The piece by Colonel Festus Aboagye (Retired)* attempts to examine different dimensions of the situation in Burundi, the Burundi question, and its implications for operationalising the right of intervention principle in the Constitutive Act of the African Union (AU) in particular, and the integrity of the AU as a whole.
The Burundi question has occupied the peace and security landscape of Africa since April 2015 when its President, Pierre Nkurunziza, announced his intention to stand for a controversial third term in office. The controversy incited the spate of killings—about 400—and population displacement to neighbouring countries—more than 200,000 people, according to media reports.
Read the full piece
The APSTA Peacekeeping This Month is pleased to share with you some reflections of Solomon Ayele Dersso, PhD, on today’s (28 January 2016) election of the new 15 members of the AU Peace and Security Council (PSC).
Having until recently been producing the AU PSC Reporting, a publication of the Institute for Security Studies (ISS, South Africa), Solomon possesses tremendous knowledge of the work of the AU PSC. Unsurprisingly, therefore, Dr Dersso provides deep insights into the dynamics of the current elections, including pointers to the regional politics of hegemony evidenced in the elections.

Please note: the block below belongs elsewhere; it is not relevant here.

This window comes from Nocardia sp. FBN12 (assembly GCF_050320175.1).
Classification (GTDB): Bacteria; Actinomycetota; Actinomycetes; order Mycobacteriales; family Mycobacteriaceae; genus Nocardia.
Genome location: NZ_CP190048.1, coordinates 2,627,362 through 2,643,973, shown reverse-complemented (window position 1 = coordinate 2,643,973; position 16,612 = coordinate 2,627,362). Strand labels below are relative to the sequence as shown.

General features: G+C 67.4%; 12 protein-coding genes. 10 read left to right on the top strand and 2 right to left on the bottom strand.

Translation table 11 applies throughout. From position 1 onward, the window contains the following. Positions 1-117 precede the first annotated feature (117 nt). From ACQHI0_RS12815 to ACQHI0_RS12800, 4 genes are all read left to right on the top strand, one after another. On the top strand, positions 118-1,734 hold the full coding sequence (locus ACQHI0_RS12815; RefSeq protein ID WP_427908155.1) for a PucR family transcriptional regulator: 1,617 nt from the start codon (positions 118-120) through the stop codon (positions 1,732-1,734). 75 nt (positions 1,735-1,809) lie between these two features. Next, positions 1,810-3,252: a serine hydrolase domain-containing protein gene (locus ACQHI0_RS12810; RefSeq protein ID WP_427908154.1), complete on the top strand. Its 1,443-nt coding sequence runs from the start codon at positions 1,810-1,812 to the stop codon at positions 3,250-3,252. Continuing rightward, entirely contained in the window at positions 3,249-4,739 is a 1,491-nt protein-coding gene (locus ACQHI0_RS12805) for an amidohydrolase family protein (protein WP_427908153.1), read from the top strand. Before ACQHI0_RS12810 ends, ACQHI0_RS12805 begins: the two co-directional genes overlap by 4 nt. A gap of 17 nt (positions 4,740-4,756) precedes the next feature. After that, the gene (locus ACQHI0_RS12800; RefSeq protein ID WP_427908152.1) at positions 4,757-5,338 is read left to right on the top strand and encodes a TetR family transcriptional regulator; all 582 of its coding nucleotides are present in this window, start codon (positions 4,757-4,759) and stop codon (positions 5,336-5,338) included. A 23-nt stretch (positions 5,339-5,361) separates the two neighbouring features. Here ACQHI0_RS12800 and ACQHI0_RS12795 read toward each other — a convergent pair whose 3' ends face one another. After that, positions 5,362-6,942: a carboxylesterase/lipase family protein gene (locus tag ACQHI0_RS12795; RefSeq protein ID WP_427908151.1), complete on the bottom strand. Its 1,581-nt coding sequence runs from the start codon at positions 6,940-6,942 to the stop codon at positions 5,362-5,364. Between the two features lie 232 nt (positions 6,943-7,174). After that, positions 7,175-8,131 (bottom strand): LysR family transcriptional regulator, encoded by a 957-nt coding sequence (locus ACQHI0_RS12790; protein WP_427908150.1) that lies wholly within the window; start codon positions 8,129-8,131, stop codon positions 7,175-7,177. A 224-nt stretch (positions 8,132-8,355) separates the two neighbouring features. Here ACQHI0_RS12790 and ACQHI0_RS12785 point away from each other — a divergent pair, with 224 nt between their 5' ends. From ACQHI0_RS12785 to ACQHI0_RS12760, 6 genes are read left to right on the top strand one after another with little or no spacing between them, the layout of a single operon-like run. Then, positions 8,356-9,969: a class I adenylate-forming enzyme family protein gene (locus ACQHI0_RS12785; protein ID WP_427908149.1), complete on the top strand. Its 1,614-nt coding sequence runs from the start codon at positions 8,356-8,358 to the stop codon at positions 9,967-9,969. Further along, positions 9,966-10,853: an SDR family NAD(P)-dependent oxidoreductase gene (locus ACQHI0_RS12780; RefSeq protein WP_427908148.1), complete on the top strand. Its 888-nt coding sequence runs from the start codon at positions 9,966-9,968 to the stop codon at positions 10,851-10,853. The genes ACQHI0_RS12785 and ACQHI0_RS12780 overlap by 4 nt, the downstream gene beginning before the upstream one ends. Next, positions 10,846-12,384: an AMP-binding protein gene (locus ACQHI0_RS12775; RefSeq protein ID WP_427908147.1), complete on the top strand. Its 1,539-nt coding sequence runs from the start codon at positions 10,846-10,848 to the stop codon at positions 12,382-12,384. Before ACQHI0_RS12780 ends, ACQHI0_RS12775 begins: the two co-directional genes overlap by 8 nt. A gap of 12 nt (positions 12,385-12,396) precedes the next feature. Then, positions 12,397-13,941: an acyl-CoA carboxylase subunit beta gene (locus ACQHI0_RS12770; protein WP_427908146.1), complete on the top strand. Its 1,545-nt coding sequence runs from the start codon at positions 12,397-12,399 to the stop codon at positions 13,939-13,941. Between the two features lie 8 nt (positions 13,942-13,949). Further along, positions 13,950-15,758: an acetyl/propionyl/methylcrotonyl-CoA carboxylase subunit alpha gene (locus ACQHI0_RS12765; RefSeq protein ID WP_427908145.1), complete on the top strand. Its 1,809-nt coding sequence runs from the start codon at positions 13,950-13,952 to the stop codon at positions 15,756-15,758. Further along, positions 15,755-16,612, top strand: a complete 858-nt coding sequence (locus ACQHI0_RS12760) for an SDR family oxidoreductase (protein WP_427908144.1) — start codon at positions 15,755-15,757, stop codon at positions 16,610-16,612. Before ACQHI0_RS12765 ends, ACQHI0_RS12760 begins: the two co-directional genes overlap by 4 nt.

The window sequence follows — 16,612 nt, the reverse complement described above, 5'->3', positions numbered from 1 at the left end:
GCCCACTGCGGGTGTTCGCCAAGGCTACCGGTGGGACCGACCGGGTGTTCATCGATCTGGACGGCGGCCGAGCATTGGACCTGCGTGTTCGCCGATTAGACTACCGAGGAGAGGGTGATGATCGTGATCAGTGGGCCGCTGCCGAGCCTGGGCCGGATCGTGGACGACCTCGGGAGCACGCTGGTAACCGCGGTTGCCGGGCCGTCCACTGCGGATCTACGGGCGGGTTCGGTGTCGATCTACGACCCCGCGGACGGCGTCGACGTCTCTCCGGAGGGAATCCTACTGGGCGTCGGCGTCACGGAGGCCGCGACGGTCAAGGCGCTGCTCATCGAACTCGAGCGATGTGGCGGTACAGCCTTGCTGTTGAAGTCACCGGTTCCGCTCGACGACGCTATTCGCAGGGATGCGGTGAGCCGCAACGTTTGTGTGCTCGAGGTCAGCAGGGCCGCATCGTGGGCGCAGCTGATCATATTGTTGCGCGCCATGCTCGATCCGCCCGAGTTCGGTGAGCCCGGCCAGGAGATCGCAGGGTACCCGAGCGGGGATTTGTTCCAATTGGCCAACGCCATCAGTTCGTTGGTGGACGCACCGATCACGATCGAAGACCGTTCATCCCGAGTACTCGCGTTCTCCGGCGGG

Continue reading “The New Peace and Security Council of the AU”
The APSTA Peacekeeping This Month is pleased to resume its online journal discourse and share with our readership and wider audience a Small Arms Survey report on Violence, Women and Guns: The State of Female Homicide in the World.
On the International Day on the Elimination of Violence Against Women that fell on 25 November 2015, the Small Arms Survey “called attention to the lethal and pervasive effects of gender-based violence, following the call of Ms. Dubravka Šimonović Special Rapporteur on violence against women for the creation of a Femicide Watch”.
Continue reading “Violence, Women, and Guns: The State of Female Homicide in the World”
There were great expectations of South Sudan when it gained independence from Sudan in July 2011, at the end of the 2005 Comprehensive Peace Agreement (CPA) between the Sudan Peoples Liberation Movement/Army (SPLM/A) and the National Congress Party (NCP) of Sudan in 2005.
The CPA paved the way for the January 2011 referendum that saw a resounding vote in for the South to secede and become the 54th member of the African Union (AU). South Sudan’s independence brought to an end decades of a civil war that is also arguably the longest within the African continent.
Continue reading “Reading the Report of the African Union Commission of Inquiry on South Sudan (AUCISS), October – 2015”